Get Hip Get Green | Stylish and Resourceful Activism

get hip1 gliving Get Hip Get Green | Stylish and Resourceful Activism

Get Hip Get Green kills two birds with one greenstone. Scratch that… I should have clarified it was a one’s and zero’s bird from the game “Duck Hunt”. Back to the issue: Get Hip Get Green tackles two core issues, both “E”s: environmentalism and education. How? The organization focuses on a realistic short-term goal of selling reusable grocery bags made from partially recycled material, and funneling the money raised back to a green cause by way of a youth program called The Green Ambassadors, which is an environmental education program that empowers youths to be agents of change in their communities and world. They have designed a simple channel that aspires to be an endless cycle of thought and resourceful activism.

The rapid consumption of plastic bags is tremendous waste of resources and a worldwide crisis. Get Hip Get Green’s two-pronged system attacks the immediate problem that humans face with managing our own waste consumption and an even larger issue of educating a new generation on green issues.

get hip2 gliving Get Hip Get Green | Stylish and Resourceful Activism

The world has never changed overnight. Natural patterns are inherent in our lives, from patterns in our DNA to weather cycles, and my continuous pattern of dating blondes. Societies have dealt with social issues for hundreds of years and more, such as sexism, classism, racism… The list goes on. Hey, are we still talking about totting around frozen Jalapeño Poppers and generic cereal? You bet.

Broad social change takes time. I think most kindergartners probably don’t know that at one point in our history, African Americans couldn’t dine at the same restaurants, sit on the same section of the bus, and were segregated to die on battlefields. I know this, but never witnessed it. I learned from parents and through education. These social norms didn’t just accidentally change. I know my perspective on race is much different than my parents’ generation. The rise in interracial marriage is a testament to its progress. These changes weren’t given to us. Lives were lost. Blood was spilled. Tears shed. They were earned. For the most part, these archaic norms of prejudice have shifted to positive norms. That being said, racism still exists today. But smaller changes had to be achieved first, before continuing further growth and education.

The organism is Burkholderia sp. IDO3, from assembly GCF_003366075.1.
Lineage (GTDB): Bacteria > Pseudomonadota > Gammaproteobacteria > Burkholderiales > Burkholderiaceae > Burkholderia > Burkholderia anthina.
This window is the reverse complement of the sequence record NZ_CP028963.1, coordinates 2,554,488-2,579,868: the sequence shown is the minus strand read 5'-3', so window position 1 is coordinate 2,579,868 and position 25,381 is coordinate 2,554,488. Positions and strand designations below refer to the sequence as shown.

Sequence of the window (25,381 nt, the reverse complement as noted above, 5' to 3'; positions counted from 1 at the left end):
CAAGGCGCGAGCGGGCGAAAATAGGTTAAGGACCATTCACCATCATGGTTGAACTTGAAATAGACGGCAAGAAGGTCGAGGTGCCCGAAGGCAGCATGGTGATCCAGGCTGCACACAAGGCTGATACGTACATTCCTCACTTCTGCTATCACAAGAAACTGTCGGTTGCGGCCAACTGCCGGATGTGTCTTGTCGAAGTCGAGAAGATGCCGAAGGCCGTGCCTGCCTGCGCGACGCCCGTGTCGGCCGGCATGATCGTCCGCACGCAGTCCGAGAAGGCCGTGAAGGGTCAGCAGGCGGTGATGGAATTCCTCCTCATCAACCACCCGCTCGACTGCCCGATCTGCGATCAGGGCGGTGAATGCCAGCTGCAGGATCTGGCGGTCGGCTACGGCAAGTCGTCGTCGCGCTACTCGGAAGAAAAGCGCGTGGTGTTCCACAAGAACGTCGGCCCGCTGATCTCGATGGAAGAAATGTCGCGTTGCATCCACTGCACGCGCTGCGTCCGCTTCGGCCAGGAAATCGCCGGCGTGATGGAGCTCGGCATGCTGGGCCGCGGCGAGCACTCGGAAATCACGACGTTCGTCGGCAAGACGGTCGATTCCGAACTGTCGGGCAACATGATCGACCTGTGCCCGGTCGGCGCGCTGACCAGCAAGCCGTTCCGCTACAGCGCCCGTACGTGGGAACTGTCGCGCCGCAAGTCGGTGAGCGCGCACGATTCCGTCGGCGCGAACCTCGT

Similarly, this generation has to confront smaller enviromental issues before we can move to the larger looming ones. We have to conquer them and ingrain these habits in our everyday patterns. Once we convince the younger generation it isn’t weird to take a bag to the grocery store, we’ll have made real progress. They’ll have room to aim at higher aspirations and achieve them. Get Hip Get Green has that in mind. We change the status quo now and the next generation can break through their status quo. Invest now and later.

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